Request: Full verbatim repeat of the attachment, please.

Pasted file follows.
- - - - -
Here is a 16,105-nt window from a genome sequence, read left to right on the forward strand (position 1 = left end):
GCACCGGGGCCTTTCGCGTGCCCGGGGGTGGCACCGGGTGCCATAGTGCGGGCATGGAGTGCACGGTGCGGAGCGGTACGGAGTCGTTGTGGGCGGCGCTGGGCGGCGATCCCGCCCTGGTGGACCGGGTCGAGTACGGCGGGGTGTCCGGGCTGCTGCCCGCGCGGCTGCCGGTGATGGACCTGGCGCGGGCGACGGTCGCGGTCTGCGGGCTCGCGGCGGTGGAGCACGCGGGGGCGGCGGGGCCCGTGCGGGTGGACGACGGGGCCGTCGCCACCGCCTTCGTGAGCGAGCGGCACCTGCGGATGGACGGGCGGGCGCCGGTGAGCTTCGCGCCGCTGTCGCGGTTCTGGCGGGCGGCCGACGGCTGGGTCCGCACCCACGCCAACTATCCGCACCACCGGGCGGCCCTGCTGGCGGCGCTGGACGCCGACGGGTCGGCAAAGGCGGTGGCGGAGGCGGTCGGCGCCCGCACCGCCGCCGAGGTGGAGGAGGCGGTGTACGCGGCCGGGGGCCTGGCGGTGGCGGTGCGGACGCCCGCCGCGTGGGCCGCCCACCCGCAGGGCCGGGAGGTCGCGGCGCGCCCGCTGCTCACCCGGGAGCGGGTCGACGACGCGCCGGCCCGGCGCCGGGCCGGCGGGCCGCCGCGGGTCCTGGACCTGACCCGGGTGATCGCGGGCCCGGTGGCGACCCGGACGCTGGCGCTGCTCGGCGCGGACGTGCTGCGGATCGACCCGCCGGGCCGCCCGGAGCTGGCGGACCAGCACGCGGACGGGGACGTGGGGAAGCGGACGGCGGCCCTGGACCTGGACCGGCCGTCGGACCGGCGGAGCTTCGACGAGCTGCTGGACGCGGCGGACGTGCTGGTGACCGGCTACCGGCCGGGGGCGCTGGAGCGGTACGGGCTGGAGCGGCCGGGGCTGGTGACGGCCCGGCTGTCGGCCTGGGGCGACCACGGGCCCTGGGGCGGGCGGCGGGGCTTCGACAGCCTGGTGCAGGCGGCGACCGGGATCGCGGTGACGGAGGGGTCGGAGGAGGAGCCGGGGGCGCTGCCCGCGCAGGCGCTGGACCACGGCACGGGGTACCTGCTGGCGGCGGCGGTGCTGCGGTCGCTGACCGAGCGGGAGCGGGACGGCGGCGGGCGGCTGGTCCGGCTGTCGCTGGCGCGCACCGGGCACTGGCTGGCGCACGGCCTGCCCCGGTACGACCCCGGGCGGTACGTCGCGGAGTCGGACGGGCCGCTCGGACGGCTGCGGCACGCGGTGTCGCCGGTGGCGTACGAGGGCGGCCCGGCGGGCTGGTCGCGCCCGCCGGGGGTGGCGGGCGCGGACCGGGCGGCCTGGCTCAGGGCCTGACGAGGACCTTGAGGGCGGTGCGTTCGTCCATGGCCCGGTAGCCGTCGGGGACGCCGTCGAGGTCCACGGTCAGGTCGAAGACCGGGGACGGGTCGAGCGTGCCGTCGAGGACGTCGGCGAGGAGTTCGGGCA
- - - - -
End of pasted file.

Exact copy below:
Here is a 16,105-nt window from a genome sequence, read left to right on the forward strand (position 1 = left end):
GCACCGGGGCCTTTCGCGTGCCCGGGGGTGGCACCGGGTGCCATAGTGCGGGCATGGAGTGCACGGTGCGGAGCGGTACGGAGTCGTTGTGGGCGGCGCTGGGCGGCGATCCCGCCCTGGTGGACCGGGTCGAGTACGGCGGGGTGTCCGGGCTGCTGCCCGCGCGGCTGCCGGTGATGGACCTGGCGCGGGCGACGGTCGCGGTCTGCGGGCTCGCGGCGGTGGAGCACGCGGGGGCGGCGGGGCCCGTGCGGGTGGACGACGGGGCCGTCGCCACCGCCTTCGTGAGCGAGCGGCACCTGCGGATGGACGGGCGGGCGCCGGTGAGCTTCGCGCCGCTGTCGCGGTTCTGGCGGGCGGCCGACGGCTGGGTCCGCACCCACGCCAACTATCCGCACCACCGGGCGGCCCTGCTGGCGGCGCTGGACGCCGACGGGTCGGCAAAGGCGGTGGCGGAGGCGGTCGGCGCCCGCACCGCCGCCGAGGTGGAGGAGGCGGTGTACGCGGCCGGGGGCCTGGCGGTGGCGGTGCGGACGCCCGCCGCGTGGGCCGCCCACCCGCAGGGCCGGGAGGTCGCGGCGCGCCCGCTGCTCACCCGGGAGCGGGTCGACGACGCGCCGGCCCGGCGCCGGGCCGGCGGGCCGCCGCGGGTCCTGGACCTGACCCGGGTGATCGCGGGCCCGGTGGCGACCCGGACGCTGGCGCTGCTCGGCGCGGACGTGCTGCGGATCGACCCGCCGGGCCGCCCGGAGCTGGCGGACCAGCACGCGGACGGGGACGTGGGGAAGCGGACGGCGGCCCTGGACCTGGACCGGCCGTCGGACCGGCGGAGCTTCGACGAGCTGCTGGACGCGGCGGACGTGCTGGTGACCGGCTACCGGCCGGGGGCGCTGGAGCGGTACGGGCTGGAGCGGCCGGGGCTGGTGACGGCCCGGCTGTCGGCCTGGGGCGACCACGGGCCCTGGGGCGGGCGGCGGGGCTTCGACAGCCTGGTGCAGGCGGCGACCGGGATCGCGGTGACGGAGGGGTCGGAGGAGGAGCCGGGGGCGCTGCCCGCGCAGGCGCTGGACCACGGCACGGGGTACCTGCTGGCGGCGGCGGTGCTGCGGTCGCTGACCGAGCGGGAGCGGGACGGCGGCGGGCGGCTGGTCCGGCTGTCGCTGGCGCGCACCGGGCACTGGCTGGCGCACGGCCTGCCCCGGTACGACCCCGGGCGGTACGTCGCGGAGTCGGACGGGCCGCTCGGACGGCTGCGGCACGCGGTGTCGCCGGTGGCGTACGAGGGCGGCCCGGCGGGCTGGTCGCGCCCGCCGGGGGTGGCGGGCGCGGACCGGGCGGCCTGGCTCAGGGCCTGACGAGGACCTTGAGGGCGGTGCGTTCGTCCATGGCCCGGTAGCCGTCGGGGACGCCGTCGAGGTCCACGGTCAGGTCGAAGACCGGGGACGGGTCGAGCGTGCCGTCGAGGACGTCGGCGAGGAGTTCGGGCA